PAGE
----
10 June 2011

Campaigns and Advocacy

Concern about future of civil liberties, human rights after OAS readmits Honduras

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(AMARC/RSF/IFEX) - 7 June 2011 - The Latin America and Caribbean division of the World Association of Community Radio Broadcasters (AMARC-ALC) and Reporters Without Borders were not surprised by last week's readmission of Honduras to the Organization of American States in return for ousted President Manuel "Mel" Zelaya's return but they are concerned about what will follow this deal, the subject of much criticism within Honduras, and will monitor developments closely.

The OAS, which had suspended Honduras for deposing Zelaya and sending him into exile in a June 2009 coup d'état, voted almost unanimously to readmit Honduras at a special meeting in Washington on 1 June, four days after Zelaya was allowed to return. Only Ecuador opposed its readmission.

"Virtually all the OAS members states agreed to this but not the citizens of Honduras and still less the media, journalists and human rights organizations we have been supporting for the past two years," AMARC-ALC and Reporters Without Borders said. "Our organizations had repeatedly called for significant concessions from Honduras in return for its readmission to the OAS."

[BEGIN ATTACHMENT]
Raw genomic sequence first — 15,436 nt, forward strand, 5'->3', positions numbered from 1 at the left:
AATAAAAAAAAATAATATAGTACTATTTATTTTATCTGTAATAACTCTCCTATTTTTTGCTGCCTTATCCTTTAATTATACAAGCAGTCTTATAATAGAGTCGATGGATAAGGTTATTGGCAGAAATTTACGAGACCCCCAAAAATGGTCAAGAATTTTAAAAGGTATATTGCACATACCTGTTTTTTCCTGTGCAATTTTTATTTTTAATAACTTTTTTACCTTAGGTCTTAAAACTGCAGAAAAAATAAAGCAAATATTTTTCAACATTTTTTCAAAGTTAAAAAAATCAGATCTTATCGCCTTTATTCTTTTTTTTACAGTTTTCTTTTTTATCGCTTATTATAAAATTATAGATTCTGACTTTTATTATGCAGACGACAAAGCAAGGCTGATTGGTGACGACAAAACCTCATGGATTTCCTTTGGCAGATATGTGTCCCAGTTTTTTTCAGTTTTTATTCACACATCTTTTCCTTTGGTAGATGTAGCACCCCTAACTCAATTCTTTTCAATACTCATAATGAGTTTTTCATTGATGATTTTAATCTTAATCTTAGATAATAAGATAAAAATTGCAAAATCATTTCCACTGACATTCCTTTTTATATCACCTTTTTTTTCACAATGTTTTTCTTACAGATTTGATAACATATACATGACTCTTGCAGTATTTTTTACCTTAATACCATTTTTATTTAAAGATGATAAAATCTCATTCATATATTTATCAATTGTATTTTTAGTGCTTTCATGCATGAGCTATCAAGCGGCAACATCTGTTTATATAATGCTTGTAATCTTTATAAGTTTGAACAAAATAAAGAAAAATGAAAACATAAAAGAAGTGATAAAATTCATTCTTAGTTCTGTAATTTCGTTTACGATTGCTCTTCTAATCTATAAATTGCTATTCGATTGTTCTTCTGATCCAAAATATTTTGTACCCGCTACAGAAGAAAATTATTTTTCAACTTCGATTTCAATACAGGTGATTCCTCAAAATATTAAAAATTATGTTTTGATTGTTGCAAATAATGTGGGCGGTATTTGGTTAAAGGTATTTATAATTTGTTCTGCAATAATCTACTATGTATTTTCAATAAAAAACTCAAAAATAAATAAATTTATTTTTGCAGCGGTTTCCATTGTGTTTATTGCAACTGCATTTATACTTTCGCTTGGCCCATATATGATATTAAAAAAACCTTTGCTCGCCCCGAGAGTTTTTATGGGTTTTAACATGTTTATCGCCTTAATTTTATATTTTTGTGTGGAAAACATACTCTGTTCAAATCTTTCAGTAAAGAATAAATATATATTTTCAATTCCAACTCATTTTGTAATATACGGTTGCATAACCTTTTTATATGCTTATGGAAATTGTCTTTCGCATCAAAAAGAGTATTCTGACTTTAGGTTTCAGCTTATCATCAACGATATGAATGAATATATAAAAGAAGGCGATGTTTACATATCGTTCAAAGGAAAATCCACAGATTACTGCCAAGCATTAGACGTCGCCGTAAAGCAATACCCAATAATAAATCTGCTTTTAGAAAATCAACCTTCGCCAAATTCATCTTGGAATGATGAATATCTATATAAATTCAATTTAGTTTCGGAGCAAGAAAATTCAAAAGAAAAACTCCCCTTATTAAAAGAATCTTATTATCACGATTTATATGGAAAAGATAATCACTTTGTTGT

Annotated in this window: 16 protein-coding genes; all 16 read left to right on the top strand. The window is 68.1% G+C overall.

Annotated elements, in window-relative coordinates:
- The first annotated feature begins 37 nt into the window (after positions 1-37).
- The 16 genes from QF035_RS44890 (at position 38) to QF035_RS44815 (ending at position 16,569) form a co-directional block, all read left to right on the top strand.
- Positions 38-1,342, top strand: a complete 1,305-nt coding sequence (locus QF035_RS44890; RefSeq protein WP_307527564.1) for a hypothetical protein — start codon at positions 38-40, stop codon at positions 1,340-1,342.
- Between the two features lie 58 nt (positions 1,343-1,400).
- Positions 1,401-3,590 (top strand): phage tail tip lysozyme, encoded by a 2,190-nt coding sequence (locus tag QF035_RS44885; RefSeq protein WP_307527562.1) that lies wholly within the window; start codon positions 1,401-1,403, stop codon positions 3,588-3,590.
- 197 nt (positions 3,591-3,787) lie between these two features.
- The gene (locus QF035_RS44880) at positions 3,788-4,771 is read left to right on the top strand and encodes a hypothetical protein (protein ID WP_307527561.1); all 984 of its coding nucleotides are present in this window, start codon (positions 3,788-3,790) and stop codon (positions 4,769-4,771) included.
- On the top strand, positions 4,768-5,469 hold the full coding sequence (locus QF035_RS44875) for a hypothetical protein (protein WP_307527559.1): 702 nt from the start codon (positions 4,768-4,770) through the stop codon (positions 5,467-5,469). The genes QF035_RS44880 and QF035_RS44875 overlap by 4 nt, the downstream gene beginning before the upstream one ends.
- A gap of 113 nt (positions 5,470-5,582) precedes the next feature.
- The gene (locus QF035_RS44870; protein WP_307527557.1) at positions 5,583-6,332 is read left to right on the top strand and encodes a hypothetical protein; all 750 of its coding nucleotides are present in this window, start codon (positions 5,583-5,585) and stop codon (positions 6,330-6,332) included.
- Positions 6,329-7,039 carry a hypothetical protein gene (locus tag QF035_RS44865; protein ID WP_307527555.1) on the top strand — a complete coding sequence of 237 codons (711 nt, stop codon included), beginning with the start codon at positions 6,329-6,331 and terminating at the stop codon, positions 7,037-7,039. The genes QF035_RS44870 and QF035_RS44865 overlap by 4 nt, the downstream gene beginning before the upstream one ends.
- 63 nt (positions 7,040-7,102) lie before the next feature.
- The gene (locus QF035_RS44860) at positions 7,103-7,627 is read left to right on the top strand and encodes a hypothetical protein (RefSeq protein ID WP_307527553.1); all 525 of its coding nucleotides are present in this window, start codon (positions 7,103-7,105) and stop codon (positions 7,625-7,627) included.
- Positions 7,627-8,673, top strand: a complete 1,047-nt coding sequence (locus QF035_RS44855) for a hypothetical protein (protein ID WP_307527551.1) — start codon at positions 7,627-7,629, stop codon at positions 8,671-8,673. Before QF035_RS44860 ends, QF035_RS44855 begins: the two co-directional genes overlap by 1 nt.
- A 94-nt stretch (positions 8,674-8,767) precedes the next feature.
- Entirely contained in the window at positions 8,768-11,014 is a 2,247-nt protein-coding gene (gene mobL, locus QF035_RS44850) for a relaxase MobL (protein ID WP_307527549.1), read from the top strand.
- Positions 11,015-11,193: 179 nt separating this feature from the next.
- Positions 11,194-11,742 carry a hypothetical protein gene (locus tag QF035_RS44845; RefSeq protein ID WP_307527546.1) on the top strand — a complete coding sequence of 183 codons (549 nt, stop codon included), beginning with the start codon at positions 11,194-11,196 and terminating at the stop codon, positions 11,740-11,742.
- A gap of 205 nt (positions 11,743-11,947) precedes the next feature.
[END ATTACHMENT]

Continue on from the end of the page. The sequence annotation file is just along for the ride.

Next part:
In particular, we had called for:

- An end to impunity for crimes against journalists, human rights activists and others, for the attacks and acts of sabotage against news media, and for the closures of media; and the restoration of broadcast frequencies that have been suspended or withdrawn. A total of 11 journalists and one media owner have been killed since 2010. Four other journalists and a media owner have survived targeted attacks since the start of 2011.

- Reform of broadcasting and telecommunications legislation, which has become obsolete and makes no provision for community and social media, although this is required by Inter-American legal standards.

- Access to state information about responsibility for the most serious human rights violations that have taken place since the coup.

"In our view, these points should have been a condition for Honduras' readmission and it is important that they should be quickly taken into consideration now," AMARC-ALC and Reporters Without Borders said.

"The agreement that Zelaya and President Porfirio Lobo reached in Cartagena on 22 May - with the support of the Colombian and Venezuelan governments - included only one of the four pre-conditions that were needed - the condition of Zelaya's return. But political normalization does not mean justice. This does nothing to guarantee the real restoration of civil liberties, pluralism and the rule of law," the two organisations noted.

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